Edison Pharma gets another orphan drug designation for vatiquinone
- Edison Pharmaceuticals has been granted Orphan Drug status by FDA for its investigational treatment for Leigh Syndrome---EPI-743 (vatiquinone).
- Leigh Syndrome is a fatal, genetic neurometabolic disease that affects one of every 40,000 newborns—except in a distinct region of central Quebec where the incidence is one in 2,000 live births.
- Edison Pharmaceuticals has already received orphan drug designation for Leigh Syndrome in the EU and Japan.
According to the National Institutes of Health, Leigh Syndrome is a rare but devastating disease, which starts during infancy with signs of general weakness and poor development. It progresses to vomiting, seizures, lactic acidosis and loss of respiratory and kidney function. On average, affected children die by age 6 or 7. The current standard of care is a low-carbohydrate/high-fat diet and thiamine, as well as treatment for lactic acidosis. The pronounced unmet medical need allowed California-based Edison Pharmaceuticals, which specializes in developing drugs for mitochondrial disorders, to pursue orphan drug designation and the expedited timeline and additional support that comes with this status.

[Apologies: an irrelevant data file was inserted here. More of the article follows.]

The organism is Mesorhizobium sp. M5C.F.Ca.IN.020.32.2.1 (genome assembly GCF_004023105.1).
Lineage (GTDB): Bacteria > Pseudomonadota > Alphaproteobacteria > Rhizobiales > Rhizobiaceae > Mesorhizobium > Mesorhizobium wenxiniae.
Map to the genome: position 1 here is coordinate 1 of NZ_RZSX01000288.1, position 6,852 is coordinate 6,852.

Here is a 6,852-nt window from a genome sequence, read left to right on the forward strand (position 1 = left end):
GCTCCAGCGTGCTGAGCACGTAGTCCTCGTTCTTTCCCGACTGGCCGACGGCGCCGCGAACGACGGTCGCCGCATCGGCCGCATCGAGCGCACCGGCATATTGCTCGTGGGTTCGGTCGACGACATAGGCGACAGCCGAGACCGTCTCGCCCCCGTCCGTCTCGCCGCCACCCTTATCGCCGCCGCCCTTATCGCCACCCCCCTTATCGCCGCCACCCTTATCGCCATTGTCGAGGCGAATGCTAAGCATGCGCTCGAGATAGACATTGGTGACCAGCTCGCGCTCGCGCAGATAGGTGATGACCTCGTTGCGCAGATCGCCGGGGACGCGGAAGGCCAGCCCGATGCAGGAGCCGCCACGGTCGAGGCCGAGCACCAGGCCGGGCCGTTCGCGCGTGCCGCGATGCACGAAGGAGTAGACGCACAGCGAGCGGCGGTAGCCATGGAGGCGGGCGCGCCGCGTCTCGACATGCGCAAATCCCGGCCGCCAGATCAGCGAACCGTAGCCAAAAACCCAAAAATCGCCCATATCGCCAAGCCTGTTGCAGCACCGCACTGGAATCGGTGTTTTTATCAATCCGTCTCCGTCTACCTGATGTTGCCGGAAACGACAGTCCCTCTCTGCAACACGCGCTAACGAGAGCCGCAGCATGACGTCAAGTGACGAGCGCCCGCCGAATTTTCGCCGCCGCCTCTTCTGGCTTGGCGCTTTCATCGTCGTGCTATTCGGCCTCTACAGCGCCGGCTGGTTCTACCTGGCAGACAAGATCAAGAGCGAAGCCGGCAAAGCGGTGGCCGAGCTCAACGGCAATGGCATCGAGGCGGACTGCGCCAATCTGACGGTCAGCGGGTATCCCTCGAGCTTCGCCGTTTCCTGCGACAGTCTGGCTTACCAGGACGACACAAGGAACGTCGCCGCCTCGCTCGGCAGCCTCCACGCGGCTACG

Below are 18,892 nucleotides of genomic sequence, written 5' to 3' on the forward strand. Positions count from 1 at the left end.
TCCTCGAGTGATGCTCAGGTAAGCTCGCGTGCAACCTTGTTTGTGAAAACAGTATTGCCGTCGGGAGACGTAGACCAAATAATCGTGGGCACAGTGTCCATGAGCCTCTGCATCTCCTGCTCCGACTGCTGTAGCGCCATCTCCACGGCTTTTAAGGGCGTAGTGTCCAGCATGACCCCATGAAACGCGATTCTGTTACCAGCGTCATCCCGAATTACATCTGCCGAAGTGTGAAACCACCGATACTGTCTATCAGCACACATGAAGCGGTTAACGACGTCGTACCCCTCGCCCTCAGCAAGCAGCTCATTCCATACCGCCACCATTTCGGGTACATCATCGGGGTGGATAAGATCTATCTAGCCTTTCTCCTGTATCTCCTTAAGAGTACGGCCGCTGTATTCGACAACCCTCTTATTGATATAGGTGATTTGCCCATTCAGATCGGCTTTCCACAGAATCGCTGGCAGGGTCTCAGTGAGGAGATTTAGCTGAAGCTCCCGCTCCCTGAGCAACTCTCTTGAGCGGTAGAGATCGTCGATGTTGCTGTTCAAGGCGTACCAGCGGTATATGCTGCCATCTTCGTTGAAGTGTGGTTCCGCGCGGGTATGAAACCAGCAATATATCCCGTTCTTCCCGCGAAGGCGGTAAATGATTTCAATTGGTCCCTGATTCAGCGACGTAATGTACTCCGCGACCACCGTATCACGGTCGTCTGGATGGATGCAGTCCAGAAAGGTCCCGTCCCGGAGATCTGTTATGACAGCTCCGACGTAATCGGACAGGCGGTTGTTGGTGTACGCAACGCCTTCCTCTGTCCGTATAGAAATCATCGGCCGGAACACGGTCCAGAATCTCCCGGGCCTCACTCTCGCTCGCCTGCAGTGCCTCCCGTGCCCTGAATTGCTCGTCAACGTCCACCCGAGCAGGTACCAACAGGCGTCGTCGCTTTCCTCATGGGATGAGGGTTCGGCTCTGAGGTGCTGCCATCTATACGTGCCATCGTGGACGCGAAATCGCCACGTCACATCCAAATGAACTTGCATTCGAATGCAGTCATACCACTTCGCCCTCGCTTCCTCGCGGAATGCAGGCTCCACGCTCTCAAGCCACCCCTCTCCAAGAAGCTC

EPI-743 is a para-benzoquinone and is currently in phase IIb/III development. As a company that focuses on developing treatments for mitochondrial diseases, Edison’s strategy has been to pursue orphan drug designation for numerous indications, as well as from numerous regulatory bodies outside of the US, for EPI-743. In February, EPI-743 was granted orphan drug status for the treatment of Friedreich’s ataxia in adults—a mitochondrial disorder that affects 1 in 30,000 people in the US and Europe. Trial enrollment for the Leigh Syndrome IIb/III study is underway.
- Pharmaceutical Business Review Edison's EPI-743 gets FDA orphan drug status for Leigh syndrome
- NIH NINDS Leigh's Disease Information Page